MARLES: Well we don't accept that and nor does Ukraine accept that. Ukraine has been very welcoming and fulsome in its praise in light of the package we announced yesterday. We are looking at, as I say, the equipment that can make a difference and this goes to the requests that Ukraine were asking of us. In terms of the magnitude of what we're doing, this takes our commitment to $610 million, most of it has been committed since Labor came to power.

It places us as one of the largest non-NATO contributors to the support of Ukraine. I think Ukraine and Europe and NATO understands that Australia is punching above our weight. We want to do that because we get that what is at stake in Ukraine is not just the defence of Ukrainian territory but the sanctity of the global rules-based order and our national interest is very much engaged in that. That we're punching above our weight is something that's acknowledged throughout Europe and around the world and we're very proud of that.

REBELLATO: The Prime Minister said this is a prolonged conflict, as we've seen, it's been going for 16 months now. And Australia will stand by Ukraine. But how much longer can we continue contributing? Will we see the packages every few months of this extra support for Ukraine?

MARLES: I think you can expect that. That's what - that's been our form since coming to power. We made an announcement last July, in October and February this year and now in June. So we've been making announcements around iterative packages every four months or so. We've been making really clear that we'll be standing with Ukraine for as long as it takes. I get there will be people on the sidelines who will make criticism. But if you look at what we've been doing since we've come to office, there's been a steady and consistent level of support for Ukraine working with the Ukrainian government about equipment that they actually need and in that context, it places us amongst, as I say, one of the largest non-NATO contributors to Ukraine and a situation where Australia is well and truly punching above our weight in the contributions we're making and we’re very proud of that.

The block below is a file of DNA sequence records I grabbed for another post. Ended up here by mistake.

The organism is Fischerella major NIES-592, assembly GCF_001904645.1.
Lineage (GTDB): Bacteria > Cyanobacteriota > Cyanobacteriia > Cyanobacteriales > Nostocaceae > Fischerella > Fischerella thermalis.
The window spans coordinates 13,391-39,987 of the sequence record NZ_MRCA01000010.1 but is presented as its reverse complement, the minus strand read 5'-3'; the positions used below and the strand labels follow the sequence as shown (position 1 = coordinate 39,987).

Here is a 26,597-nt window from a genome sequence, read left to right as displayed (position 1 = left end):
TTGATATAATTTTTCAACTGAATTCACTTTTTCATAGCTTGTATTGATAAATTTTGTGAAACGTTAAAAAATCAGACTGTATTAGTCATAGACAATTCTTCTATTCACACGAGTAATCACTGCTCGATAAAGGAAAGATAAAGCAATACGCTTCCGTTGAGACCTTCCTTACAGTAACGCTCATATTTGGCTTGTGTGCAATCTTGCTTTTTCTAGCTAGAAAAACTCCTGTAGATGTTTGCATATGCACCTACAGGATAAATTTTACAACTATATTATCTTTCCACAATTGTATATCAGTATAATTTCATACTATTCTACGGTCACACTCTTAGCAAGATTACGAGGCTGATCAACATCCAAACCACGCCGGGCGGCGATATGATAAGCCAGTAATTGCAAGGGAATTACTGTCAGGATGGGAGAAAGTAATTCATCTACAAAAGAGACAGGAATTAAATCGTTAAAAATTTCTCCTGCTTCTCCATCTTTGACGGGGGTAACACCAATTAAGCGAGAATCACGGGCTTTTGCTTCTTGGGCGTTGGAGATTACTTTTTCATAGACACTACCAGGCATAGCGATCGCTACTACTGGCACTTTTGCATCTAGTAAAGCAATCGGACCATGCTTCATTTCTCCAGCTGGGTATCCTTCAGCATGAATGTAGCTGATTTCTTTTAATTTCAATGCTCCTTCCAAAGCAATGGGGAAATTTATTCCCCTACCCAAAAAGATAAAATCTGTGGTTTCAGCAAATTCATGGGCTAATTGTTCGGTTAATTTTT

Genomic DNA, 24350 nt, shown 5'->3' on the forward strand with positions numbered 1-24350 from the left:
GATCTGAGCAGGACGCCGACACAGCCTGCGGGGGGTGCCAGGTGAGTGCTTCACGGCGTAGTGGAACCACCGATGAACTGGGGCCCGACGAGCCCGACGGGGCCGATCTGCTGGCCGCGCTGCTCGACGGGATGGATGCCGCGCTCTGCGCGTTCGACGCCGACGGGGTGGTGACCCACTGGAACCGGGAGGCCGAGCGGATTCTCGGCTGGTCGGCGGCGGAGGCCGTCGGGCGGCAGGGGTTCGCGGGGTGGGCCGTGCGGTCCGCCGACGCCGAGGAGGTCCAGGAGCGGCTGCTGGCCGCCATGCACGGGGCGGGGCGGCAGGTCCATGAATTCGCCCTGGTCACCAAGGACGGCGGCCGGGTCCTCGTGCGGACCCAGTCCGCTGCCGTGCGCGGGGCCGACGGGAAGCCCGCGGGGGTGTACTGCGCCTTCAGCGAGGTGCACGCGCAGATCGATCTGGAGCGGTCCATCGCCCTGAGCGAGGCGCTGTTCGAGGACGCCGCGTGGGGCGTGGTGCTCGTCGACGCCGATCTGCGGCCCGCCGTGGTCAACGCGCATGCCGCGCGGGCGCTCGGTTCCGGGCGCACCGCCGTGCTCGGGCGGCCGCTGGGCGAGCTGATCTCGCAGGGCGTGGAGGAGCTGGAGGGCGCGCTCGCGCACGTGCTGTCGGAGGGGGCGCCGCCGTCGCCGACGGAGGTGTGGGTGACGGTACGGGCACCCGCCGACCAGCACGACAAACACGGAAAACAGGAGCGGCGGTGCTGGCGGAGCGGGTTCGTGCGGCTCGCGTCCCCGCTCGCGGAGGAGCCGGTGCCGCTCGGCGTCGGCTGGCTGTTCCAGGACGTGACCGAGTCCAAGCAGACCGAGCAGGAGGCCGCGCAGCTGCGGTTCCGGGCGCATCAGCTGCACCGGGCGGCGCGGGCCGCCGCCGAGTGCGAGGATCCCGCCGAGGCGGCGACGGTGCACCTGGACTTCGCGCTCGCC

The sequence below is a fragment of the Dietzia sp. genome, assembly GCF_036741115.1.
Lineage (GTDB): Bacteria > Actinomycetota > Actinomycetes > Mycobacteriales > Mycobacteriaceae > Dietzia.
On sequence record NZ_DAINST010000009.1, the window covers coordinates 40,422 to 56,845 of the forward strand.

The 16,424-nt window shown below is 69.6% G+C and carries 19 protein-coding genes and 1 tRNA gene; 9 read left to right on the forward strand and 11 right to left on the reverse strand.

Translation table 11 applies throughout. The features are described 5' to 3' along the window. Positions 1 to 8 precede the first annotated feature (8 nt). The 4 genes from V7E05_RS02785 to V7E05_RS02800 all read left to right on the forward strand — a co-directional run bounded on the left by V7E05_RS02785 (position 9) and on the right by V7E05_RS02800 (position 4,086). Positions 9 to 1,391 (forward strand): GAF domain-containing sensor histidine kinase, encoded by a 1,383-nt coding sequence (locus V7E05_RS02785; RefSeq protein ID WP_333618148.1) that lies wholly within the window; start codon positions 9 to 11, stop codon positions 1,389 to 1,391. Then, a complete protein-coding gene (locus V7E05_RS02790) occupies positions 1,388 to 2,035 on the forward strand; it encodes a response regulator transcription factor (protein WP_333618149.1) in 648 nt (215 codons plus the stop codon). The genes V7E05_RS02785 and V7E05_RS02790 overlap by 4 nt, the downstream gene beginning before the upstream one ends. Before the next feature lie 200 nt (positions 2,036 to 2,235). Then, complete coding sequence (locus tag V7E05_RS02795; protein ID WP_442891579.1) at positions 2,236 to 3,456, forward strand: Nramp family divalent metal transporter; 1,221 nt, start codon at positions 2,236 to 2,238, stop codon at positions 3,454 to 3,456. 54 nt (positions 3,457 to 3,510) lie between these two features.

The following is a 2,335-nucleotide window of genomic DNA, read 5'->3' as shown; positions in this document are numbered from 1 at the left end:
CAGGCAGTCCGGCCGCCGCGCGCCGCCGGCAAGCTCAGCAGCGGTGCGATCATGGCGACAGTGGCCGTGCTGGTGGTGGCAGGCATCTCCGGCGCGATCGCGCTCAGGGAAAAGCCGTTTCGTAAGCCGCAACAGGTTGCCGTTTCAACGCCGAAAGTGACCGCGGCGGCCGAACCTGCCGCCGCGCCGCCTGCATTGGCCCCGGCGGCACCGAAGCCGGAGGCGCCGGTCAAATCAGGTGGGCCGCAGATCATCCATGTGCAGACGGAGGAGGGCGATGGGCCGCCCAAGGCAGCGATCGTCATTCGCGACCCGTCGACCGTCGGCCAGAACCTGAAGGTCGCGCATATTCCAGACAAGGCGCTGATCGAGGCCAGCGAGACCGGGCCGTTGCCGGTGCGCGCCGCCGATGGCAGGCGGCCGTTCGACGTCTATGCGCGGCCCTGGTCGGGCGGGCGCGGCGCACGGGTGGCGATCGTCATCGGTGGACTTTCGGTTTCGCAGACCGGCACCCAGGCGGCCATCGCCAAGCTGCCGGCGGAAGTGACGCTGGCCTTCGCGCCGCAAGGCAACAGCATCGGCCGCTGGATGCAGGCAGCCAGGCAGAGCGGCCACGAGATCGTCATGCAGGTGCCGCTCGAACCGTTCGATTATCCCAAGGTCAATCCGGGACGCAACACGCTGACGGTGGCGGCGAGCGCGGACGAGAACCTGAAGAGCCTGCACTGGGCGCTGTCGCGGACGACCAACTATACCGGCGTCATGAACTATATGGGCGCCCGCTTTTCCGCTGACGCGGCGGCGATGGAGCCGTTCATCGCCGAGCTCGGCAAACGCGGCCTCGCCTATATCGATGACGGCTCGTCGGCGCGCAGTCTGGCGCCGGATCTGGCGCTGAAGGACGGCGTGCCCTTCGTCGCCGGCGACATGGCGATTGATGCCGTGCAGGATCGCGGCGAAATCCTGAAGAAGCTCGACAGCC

REBELLATO: Turning to an issue closer to home now, and that's the Voice referendum. We've seen some results saying the no vote is increasing. How much more work does the Government and the Yes camp need to do, and how can they do it to sway that public opinion?

MARLES: Well, I think in terms of the campaign around the Voice, the Voice referendum is still months away. And the campaign will get into full gear and I'm confident that will happen and I'm confident the issues will be placed before the Australian people in the way which gives them the opportunity to decide. But ultimately from our point of view this is simple – the Uluru Statement from the Heart is an opportunity for our country to make right in a significant way the relationship with First Nations Australians. It happens through recognition in our constitution and recognition in a practical way by a Voice to Parliament, which enables us to really look at the means by which we can close the persistent gap in social indicators between Indigenous and non-Indigenous Australians. You will get polls in the newspapers but what I said doesn't change. The Government is completely focused on making sure we'll have this referendum, obviously putting the case before the Australian people, I'm confident come the day, Australians will take the opportunity to grab what will be a really unifying moment for our nation.

REBELLATO: Richard Marles, thank you very much for joining us today.

MARLES: Thanks for having me.